New Quebec rules include more space for cyclists, increased fines for dooring

New road safety rules aimed at protecting cyclists are now in effect across Quebec. Drivers are now required to stay at least one metre away from bicycles sharing their lane and will have to pay steeper fines for "dooring."

Rules also include steeper fines for 'dooring'

Some cyclists and drivers alike say keeping a one-metre distance between cars and bikes on Montreal's narrow streets is a 'fantasy.' (The Canadian Press)

The Quebec government's promised amendments to the Highway Safety Code are now in effect requiring drivers to stay at least one metre away from bicycles sharing their lane and increasing fines for "dooring" dramatically. 

"Dooring" — the common way to describe when someone opens the door of a stopped vehicle without shoulder-checking and hits a passing cyclist — will now cost drivers between $200 and $300. That's up from $30.

Montrealers react

The new rules are welcomed by Jo Murray, who moved to Montreal from Britain.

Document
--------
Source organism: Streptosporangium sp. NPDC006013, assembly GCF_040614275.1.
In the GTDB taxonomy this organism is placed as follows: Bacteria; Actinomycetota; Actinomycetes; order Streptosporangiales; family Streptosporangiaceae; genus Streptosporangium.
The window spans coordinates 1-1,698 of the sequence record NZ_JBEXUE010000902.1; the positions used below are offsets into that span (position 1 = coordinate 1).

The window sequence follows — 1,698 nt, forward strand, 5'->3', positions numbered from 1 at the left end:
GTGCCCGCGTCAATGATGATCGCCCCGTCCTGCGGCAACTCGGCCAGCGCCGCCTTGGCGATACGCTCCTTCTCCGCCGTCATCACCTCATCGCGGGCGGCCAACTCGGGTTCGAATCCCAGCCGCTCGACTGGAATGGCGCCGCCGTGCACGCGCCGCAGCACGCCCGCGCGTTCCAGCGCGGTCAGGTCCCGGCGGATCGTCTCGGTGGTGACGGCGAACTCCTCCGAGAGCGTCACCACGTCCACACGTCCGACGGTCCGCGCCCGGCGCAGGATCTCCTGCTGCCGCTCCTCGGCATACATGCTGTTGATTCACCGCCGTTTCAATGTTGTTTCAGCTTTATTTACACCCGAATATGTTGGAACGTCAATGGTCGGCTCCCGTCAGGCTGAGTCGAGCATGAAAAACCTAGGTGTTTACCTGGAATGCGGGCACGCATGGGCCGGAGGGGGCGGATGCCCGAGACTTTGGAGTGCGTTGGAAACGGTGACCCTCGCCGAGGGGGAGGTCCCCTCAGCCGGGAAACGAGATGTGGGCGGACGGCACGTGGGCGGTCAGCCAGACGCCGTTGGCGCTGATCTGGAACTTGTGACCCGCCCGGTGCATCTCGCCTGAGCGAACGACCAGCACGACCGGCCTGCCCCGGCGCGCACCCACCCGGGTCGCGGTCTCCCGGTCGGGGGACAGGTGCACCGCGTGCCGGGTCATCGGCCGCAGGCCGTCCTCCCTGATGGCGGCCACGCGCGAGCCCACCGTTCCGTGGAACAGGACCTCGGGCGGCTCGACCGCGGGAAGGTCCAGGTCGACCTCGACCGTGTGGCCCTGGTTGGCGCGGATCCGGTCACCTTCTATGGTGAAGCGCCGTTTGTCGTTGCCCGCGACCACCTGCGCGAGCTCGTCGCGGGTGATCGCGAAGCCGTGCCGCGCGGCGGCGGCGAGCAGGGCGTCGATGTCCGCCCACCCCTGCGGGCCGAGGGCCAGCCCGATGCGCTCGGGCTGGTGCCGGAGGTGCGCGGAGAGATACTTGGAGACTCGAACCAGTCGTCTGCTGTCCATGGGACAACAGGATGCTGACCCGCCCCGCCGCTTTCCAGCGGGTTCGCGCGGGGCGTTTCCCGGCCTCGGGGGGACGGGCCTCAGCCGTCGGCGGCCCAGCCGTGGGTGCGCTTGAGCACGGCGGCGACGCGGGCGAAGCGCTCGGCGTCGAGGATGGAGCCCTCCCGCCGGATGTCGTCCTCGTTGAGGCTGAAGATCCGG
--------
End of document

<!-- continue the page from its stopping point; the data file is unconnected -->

"Drivers in Montreal can be a bit hectic," Murray, who lives in the Plateau neighbourhood, said. 

"There's a lot of cyclists going around here, and I don't think people take enough care. Especially cars," she said.

As a driver who's accidentally doored a cyclist before, Filomena Pupo agrees.

Though the cyclist wasn't hurt, Pupo says she never got over it. She hopes the new rule will force drivers to share the road more.  

"To me, it doesn't matter. You are the person who has to be extra careful on the roads. For everybody," she said. 

Cyclist Manual Barea, however, says he thinks teaching people to share the road would be more effective than punishing them after the fact.

"Increasing fines, that won't change anything," he said. 

Barea and others say the city's narrow streets and high traffic volume make it nearly impossible for drivers to always keep a one-metre distance between their vehicles and cyclists.

More road safety rules may be on the way, some of which aim to hold cyclists more accountable. 

Montreal police, for example, want to make it a crime for people to cycle while drunk.

With files from Shaun Malley